The future of branding
Startups Magazine talks with Julie Rice, WeWork Partner and co-founder of SoulCycle, to discuss what she envisions for the future of branding.
THE FUTURE OF BRANDING IN 2019
"The brands that are going to win are the brands that have an emotional connection to their users. We are all so overwhelmed with digital marketing and have so much information coming through our smartphones that brands need to figure out how to really connect with their customers in an authentic and emotional way, otherwise the messages will just go over people’s heads. Authenticity is key."
THree take-aways as a co-founder to a startup
"People should trust their gut. I think founders actually have great instincts about their businesses and their customers and often they get deterred by professional management thinking someone else knows better than them.
"Put one foot in front of the other, sometimes I think that big visions put us in a state of paralysis. When I started the business we would each make a to-do list every day with three things, we would each finish our three things then report back to each other and start over with another three things. I think small steps lead to big businesses.
"Don’t dwell on mistakes, just look at them as tuition, everybody makes mistakes."
HOW CAN A STARTUP BUILD A COMMUNITY?
"The importance of community to startups is huge. With WeWork you get a workplace community straight away. There’s a great marketing article called ‘The Hundred True Fans’, it basically talks about how as a business you don’t need a million customers, if you can find your thousand people, that you’re creating your product for, and figure out how to maximise those – and again this plays back to the idea that we want to find authenticity – if you can find those thousand people that your brand really speaks to, then you can deliver. That’s the important thing, that not only are you finding the right audience but that you're also delivering on the experience that you promised them. But if you can find your people and deliver on it, your brand most likely will market itself."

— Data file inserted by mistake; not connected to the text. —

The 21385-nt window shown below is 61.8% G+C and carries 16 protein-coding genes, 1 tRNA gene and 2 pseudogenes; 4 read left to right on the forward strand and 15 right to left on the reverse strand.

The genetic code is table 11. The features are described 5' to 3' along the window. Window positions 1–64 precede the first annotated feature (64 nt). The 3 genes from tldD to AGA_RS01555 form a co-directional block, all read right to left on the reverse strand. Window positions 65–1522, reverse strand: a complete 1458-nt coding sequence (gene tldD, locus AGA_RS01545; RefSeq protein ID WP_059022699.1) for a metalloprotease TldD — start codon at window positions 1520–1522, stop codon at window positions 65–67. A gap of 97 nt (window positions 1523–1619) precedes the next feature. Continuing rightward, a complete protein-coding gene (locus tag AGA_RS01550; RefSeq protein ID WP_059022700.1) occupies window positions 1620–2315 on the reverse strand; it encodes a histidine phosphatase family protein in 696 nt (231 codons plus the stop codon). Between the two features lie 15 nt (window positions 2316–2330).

I've built my brand, do I grow or hold on to it?
"Once you have established what the mission and the message is of your brand, you do want to hold on to that. I think people are always growing and evolving, I can get a new skillset, become a mother, it doesn’t make me different from who I initially was and I think brands are kind of like people in that way.
"At it’s core a brand needs to continue to deliver on its promise, but look at Apple. To me Apple is kind of the shining example of a hero brand, they always promised that they would deliver elevated design and products that helped the way that we live, and they continue to evolve on that. So I think you want to remain at your core who are you, but continue to grow."
HOW TO KNOW WHAT MY BRAND IS?
"Simon Sinek wrote a book called ‘Start With Why’. And he says, and this is very true, it doesn’t matter what we create, it's why we create it. So at WeWork the why is that we want to change the way that people live and work in the world, the what is that we create office space that people want to share. So figure out the why and that will tell you what your brand is."
DOES A STARTUP NEED OUTSIDE BRANDING HELP?
"If a startup has no money, they should sit in a room with a couple of friends, or anyone they know with a little expertise, and really talk about why they’re starting the company, who they want to be in the world, what type of change they want to create and then figure out how to create a brand around that."
WAS IT HARD TO SAY GOODBYE TO SOULCYCLE?
"Yes it was. It's funny I’ve been thinking about it a lot lately because I left SoulCylce about two years ago and I think that when founders exit a company and make some money, everyone’s reaction is 'congratulations', but companies are like children, they’re creations that come from your heart and your soul, and it’s always hard to part with that, but there’s a mourning period, and then you figure out what’s next. And for me I’m really enjoying being a part of WeWork."